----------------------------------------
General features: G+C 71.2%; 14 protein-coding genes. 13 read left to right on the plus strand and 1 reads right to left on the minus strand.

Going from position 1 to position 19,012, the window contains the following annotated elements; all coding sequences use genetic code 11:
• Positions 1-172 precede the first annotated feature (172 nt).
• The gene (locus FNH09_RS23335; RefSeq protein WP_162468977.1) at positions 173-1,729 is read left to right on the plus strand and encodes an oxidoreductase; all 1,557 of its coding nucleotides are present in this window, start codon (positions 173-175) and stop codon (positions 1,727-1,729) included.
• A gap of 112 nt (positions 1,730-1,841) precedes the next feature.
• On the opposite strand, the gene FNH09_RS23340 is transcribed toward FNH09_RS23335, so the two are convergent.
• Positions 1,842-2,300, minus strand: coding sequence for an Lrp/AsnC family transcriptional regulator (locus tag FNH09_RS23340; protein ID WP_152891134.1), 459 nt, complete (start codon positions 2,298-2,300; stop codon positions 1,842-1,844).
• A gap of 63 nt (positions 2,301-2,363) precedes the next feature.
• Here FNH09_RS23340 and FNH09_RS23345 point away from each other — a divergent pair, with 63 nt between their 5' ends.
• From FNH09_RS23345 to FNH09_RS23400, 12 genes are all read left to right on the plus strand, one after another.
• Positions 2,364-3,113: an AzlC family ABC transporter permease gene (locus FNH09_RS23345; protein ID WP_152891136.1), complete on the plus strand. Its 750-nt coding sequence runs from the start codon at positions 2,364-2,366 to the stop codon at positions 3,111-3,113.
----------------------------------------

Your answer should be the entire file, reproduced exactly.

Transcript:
General features: G+C 71.2%; 14 protein-coding genes. 13 read left to right on the plus strand and 1 reads right to left on the minus strand.

Going from position 1 to position 19,012, the window contains the following annotated elements; all coding sequences use genetic code 11:
• Positions 1-172 precede the first annotated feature (172 nt).
• The gene (locus FNH09_RS23335; RefSeq protein WP_162468977.1) at positions 173-1,729 is read left to right on the plus strand and encodes an oxidoreductase; all 1,557 of its coding nucleotides are present in this window, start codon (positions 173-175) and stop codon (positions 1,727-1,729) included.
• A gap of 112 nt (positions 1,730-1,841) precedes the next feature.
• On the opposite strand, the gene FNH09_RS23340 is transcribed toward FNH09_RS23335, so the two are convergent.
• Positions 1,842-2,300, minus strand: coding sequence for an Lrp/AsnC family transcriptional regulator (locus tag FNH09_RS23340; protein ID WP_152891134.1), 459 nt, complete (start codon positions 2,298-2,300; stop codon positions 1,842-1,844).
• A gap of 63 nt (positions 2,301-2,363) precedes the next feature.
• Here FNH09_RS23340 and FNH09_RS23345 point away from each other — a divergent pair, with 63 nt between their 5' ends.
• From FNH09_RS23345 to FNH09_RS23400, 12 genes are all read left to right on the plus strand, one after another.
• Positions 2,364-3,113: an AzlC family ABC transporter permease gene (locus FNH09_RS23345; protein ID WP_152891136.1), complete on the plus strand. Its 750-nt coding sequence runs from the start codon at positions 2,364-2,366 to the stop codon at positions 3,111-3,113.